The post Angela Pih Is a Master of Brands appeared first on High Times.

Source: Hightimes

Brand Spotlight: Mary’s Medicinals

From a young age, Allie Greenstone had known that she wanted to work with cannabis. When, during her college years in Michigan, medical marijuana ended up on the ballot, she printed over a hundred T-shirts that read “Yes to Prop 1” in a kitschy, leafy font. Fittingly, she started her career as a budtender in Denver, while also keeping up with the latest in cultivar and cannabinoid research.

Greenstone’s well-rounded knowledge of and appreciation for cannabis would eventually land her a place at Mary’s Medicinals, where she now works as a brand representative and national educator. The first job speaks for itself, but the second might require a bit of an explanation. In short, Greenstone is responsible for educating the brand’s budtenders and informing its consumers.

The role of educator isn’t exactly common among cannabis companies, many of which prioritize marketing over R&D. But for Mary’s—a Denver-based, female-led business founded in 2013—learning and growing have always been part of the curriculum. Even as the brand expands into uncharted territory, its mission to “distill the wisdom of plants” continues to govern day-to-day operations.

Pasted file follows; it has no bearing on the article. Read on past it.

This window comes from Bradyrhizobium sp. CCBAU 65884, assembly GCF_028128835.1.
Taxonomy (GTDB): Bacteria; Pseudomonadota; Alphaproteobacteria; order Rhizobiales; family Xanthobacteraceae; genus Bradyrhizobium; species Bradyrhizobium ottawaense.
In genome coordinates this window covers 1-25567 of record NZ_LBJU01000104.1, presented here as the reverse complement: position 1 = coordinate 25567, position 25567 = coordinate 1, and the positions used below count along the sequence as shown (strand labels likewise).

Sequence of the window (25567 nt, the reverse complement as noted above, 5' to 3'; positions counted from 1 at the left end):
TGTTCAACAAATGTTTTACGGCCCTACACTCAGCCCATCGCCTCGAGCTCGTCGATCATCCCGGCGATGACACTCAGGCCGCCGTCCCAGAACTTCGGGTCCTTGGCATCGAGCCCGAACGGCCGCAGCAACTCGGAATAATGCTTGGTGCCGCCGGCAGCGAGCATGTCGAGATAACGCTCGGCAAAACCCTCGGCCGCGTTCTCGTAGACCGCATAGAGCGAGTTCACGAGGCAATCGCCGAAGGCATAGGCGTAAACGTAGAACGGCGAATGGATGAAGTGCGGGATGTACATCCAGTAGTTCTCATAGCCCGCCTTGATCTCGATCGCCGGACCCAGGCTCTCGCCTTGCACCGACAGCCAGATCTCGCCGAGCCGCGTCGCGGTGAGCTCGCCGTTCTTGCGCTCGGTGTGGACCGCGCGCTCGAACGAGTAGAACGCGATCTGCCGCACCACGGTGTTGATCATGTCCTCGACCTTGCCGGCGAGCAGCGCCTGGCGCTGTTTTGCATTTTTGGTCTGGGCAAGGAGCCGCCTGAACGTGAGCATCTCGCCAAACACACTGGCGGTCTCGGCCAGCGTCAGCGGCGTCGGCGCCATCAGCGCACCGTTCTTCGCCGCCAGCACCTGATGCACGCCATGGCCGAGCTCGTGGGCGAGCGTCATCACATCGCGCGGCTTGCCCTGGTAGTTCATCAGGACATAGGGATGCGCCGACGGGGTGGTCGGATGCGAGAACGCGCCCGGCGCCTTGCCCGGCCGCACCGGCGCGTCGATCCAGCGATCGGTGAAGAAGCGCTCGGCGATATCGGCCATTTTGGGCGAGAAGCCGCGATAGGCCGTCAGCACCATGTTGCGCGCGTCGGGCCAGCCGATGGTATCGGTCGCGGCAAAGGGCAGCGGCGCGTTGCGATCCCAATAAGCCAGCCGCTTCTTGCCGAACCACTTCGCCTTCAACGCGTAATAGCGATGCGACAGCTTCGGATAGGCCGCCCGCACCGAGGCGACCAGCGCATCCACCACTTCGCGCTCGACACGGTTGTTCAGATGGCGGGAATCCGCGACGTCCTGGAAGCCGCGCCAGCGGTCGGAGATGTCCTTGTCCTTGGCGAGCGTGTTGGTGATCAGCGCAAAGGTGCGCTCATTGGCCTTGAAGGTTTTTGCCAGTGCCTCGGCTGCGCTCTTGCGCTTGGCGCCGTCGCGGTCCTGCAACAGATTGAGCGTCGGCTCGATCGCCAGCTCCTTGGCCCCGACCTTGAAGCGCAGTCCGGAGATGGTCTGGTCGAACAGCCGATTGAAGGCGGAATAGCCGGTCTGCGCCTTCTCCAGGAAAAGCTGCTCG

Mary's Medicinals
Courtesy of Mary’s Medicinals

Mary’s Medicinals Presents: Pens and Patches

Bridging the gap between technology and horticulture, Mary’s Medicinals delivered one of the first patented cannabis products in the United States: the transdermal gel pen. The pen, which has been released in CBD, CBN, Indica and Sativa varieties, provides consistent and reliable effects the likes of which—according to consumers, at least—purely recreational cannabis simply cannot offer.

Greenstone and her colleagues would concur, as Mary’s was the first and—to this day—one of regrettably few cannabis brands that tests products at its own locations in addition to third-party research facilities. Armed with its own team of in-house scientists and lab-testing equipment, Mary’s is able to maintain the strictest of quality control guidelines.

That’s good news, especially considering many patrons use Mary’s products to treat or find relief from a variety of physical and mental ailments, ranging from inflammation to anxiety. According to Greenstone, customers have also found success in using Mary’s products with regards to brain fog, motivation, focus, and—on some occasions—specific medical conditions such as ADHD and endometriosis.

Topical Versus Transdermal 

Just as, if not more, infamous than the transdermal pens are Mary’s transdermal patches. These patches, which come in similar varieties as the pen, work best when they are applied on veinous parts of the body, such as the top of the foot or the inside of the wrist. Once applied, the effects usually take between 15 and 30 minutes to kick in, and can last up to 12 hours.